Google’s blind spot in Europe for Android search engine option Microsoft Bing loses

Following a $5 billion fine imposed by the European Commission on Google in 2018, Android users in the European Union will soon be able to select their default search engine from a list of four options, including Google, when setting up a new phone or tablet. In July 2018, the European Union announced an antitrust fine of 4.34 billion euros ($5.04 billion) against Google.

Since 2011, Google has imposed illegal restrictions on Android device makers and mobile operators, citing its dominance in the Internet search market, the European Union said. Last August, Google announced that it would allow European users to choose the default search engine from 2020 as part of compliance with the European Commission’s ruling against Andriod.

Google's blind spot in Europe for Android search engine option Microsoft Bing loses

Google announced today that DuckDuckGo and Info.com will appear on the set pages of 31 markets in Europe, while Bing, the Microsoft search engine, will appear in only one market, the UK. In addition, search engines such as Seznam in the Czech Republic, Yandex in Russia and Qwant in France will also appear in some markets. Google said the options would take effect from March 1 to June 30, and that new auctions would take place quarterly.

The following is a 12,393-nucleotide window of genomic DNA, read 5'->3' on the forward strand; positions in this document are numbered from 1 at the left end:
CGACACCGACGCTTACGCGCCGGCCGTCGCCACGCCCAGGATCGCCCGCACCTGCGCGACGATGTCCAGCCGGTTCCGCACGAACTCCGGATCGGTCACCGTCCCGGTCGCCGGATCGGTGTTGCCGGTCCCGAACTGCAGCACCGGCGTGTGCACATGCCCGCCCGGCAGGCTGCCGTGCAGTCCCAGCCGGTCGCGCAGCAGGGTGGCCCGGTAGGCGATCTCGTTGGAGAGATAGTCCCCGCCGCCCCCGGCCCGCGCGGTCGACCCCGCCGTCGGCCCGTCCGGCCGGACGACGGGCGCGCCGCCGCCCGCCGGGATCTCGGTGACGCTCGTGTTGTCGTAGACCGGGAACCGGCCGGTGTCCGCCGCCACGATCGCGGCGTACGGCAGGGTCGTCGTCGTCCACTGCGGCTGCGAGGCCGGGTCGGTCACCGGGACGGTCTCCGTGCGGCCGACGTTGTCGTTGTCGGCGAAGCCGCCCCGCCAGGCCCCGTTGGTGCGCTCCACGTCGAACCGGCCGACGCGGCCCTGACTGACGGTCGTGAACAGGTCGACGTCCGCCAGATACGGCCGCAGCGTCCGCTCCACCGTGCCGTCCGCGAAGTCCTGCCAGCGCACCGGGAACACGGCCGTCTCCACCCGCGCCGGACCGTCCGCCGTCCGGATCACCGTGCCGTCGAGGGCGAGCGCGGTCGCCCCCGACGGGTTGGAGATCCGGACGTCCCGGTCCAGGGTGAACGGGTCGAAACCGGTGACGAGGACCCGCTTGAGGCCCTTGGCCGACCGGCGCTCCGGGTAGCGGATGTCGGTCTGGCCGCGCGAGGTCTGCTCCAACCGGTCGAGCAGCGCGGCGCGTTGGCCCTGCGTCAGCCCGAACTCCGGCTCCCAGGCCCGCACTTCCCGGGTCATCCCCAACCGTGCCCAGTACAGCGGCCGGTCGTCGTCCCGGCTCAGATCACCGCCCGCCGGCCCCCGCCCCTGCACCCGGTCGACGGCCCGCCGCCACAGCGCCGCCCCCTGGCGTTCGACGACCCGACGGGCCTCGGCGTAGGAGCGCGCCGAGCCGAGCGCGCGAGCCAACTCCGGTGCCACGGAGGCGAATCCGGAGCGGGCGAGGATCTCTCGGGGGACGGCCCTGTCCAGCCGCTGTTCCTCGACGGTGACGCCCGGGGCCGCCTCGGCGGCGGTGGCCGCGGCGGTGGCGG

Each market’s three search engines are determined by a “blind auction”, with each setting the lowest bid, and the final three top bidders will appear during the installation of Android phones in the country. Google believes that this is a fair and objective approach. But the auction has also prompted accusations from at least one European search engine that they are excluded from the default screen.

“We do not believe that this auction is consistent with the spirit of the European Commission’s July 2018 decision,” said Christian Kroll, CEO of Ecosia. Internet users have the right to choose the search engine they use, and Google’s auction is an affront to our free, open and united Internet rights. “

Kroll also said why Google could decide which options would appear on its settings page. In addition, Mr Kroll said Ecosia plans to raise wider concerns with EU lawmakers about Google’s monopoly.